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Matthew 3:1-12Isaiah 11: 1-10

I must admit I wince a little when I come across John the Baptist in Advent - looking wild in his camel hair outfit with his honey and locust diet, proclaiming his ‘in your face’ message of judgement and repentance. Partly, it is his preaching style – I try not to refer to my congregations as ‘a brood of vipers’ as I find it is not always the most helpful thing for church growth! And if I’m honest, at a time when everyone is beginning to think about wrapping up lovely presents and preparing to sing carols joyfully around the Christmas tree, I’m desperately wanting to find a message a little more palatable, more comfortable, more sanitised to preach on.

And yet, people flocked to hear John’s message – many walking for several days we are told out into the barren wilderness to hear him deliver his fire and brimstone sermon. And that is because what he said was so important. What he said was actually such news of hope, of transformation. As he prepared the way for the arrival of the long awaited Messiah, his call to the people was ‘Repent, for the Kingdom of heaven has come near.’ For he was announcing that something was about to happen…the long wait was nearly over… that God was about to do something big and he didn’t want people to be facing the wrong way when it happened. He wanted them to be ready. He wanted them to be prepared. He wanted them to get right with God, and join in with what God was doing.

For John was underlining that repentance was so much more than what so many of us take it to be now – a simple ‘sorry’ - or perhaps at best a ‘sorry and I’ll try not to do it again.’ For he was imploring people to live out the true meaning of the word – to have a complete change of mind – to make a 180 degree turn. He was calling them to acknowledge that they had been travelling in the opposite direction from where God had been pointing them, and make that choice to return to God and be in step with him once again and join in with this new kingdom – this new way of being – which was about to be announced by the long awaited Messiah.

That is what John the Baptist was calling for 2000 years ago and it is a call that we are invited to hear afresh this Advent. As we start a new church year, we are reminded that Advent is not just about preparing to celebrate the coming of Jesus once again at Christmas, but it is a call to wholeheartedly return to God again, to allow him to truly align us again with his ways… his values…his priorities, so that we can fully live as his ‘kingdom people.’

The Isaiah passage chosen for this Sunday paints an extraordinary picture of the kingdom in all its fullness. These verses from Isaiah 11 describe a world where the leopard lies down with the goat, and the infant plays fearlessly and peacefully near the cobra’s den. It’s a picture of transformation and hope - of creation fully restored. It’s a picture of what things one day will be because of Jesus’ first coming. But now, this Advent as we wait again for his second coming, we wait in a world which is so far from that utopia.We wait in the mess, in the brokenness of our communities and divisions of our nation, where injustice and fear and hopelessness are the reality for so many. But as Christians, as God’s ‘kingdom people’ we do not wait passively. We are called to wait actively and attentively, as ones who have been invited to join in with God in His kingdom vision of transformation and restoration. We are called to wait and pray for God to continue to break into the darkness of people’s lives, and be open to his call to use us as his agents in doing that. And that journey begins with repentance - with us, who have so often drifted from his path and turned to face the opposite direction, hearing afresh his call to come back, to come home, and return fully to him.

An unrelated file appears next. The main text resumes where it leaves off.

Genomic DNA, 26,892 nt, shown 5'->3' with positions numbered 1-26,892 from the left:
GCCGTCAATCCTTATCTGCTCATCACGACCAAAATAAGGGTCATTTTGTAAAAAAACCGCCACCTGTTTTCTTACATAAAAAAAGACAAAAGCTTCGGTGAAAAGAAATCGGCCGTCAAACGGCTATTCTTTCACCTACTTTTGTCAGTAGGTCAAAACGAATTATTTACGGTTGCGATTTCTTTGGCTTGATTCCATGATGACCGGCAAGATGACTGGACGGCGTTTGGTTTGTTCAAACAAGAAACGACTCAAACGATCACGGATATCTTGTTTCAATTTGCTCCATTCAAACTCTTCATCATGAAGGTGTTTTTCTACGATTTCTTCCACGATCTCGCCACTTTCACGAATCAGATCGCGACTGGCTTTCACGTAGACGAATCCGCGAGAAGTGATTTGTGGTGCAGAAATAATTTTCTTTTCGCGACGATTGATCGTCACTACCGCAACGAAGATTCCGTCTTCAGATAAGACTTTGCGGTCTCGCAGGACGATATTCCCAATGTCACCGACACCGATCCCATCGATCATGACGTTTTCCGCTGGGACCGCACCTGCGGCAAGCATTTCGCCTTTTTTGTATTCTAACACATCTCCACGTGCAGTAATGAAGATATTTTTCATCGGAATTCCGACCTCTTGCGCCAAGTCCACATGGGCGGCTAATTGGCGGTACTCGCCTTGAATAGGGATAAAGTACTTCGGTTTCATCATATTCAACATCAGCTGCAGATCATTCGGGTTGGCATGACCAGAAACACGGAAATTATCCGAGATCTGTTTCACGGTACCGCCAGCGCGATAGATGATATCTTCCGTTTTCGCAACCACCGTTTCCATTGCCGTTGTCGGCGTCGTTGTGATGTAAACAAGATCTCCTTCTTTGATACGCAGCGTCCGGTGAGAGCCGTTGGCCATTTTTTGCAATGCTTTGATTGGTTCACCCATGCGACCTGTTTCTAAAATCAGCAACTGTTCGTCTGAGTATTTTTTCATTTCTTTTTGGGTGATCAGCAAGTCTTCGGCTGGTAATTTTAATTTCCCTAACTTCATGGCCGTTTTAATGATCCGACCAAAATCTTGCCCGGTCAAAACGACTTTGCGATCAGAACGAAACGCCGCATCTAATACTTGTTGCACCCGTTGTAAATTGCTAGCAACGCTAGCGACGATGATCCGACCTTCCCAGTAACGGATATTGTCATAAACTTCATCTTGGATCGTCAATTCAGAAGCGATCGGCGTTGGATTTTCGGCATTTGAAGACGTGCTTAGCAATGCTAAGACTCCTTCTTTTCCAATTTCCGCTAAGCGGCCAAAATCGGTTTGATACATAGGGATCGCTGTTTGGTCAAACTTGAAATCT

So what might it mean for each one of us this Advent? What one change might God be calling you to implement?

For some it might mean a change in direction in some aspect of our lives – an unhealthy relationship being put right, a decision to make, a habit to break or a new one to form.

For some it might begin with committing to find a few minutes each day to come to God in prayer and scripture, to open ourselves to his transforming power afresh.

For some it might mean choosing the path of self-sacrifice so that we can respond to God’s call to join in with him in bringing in the kingdom more fully with the poor and the vulnerable, the weak and the lonely in our communities.

What change is God calling you to make? And will you stop this Advent to hear his call afresh to ‘Repent for the kingdom of heaven has come near.’


  1. What does repentance mean to you? What difference does it make if we see it as a ‘complete change of direction for us to return to God’?
  2. What one ‘change of direction’ might God be asking you to do this Advent?
  3. Where might you pray for God’s kingdom to come more fully in your community this Advent? Are there any places where God is calling you to be part of that transformation?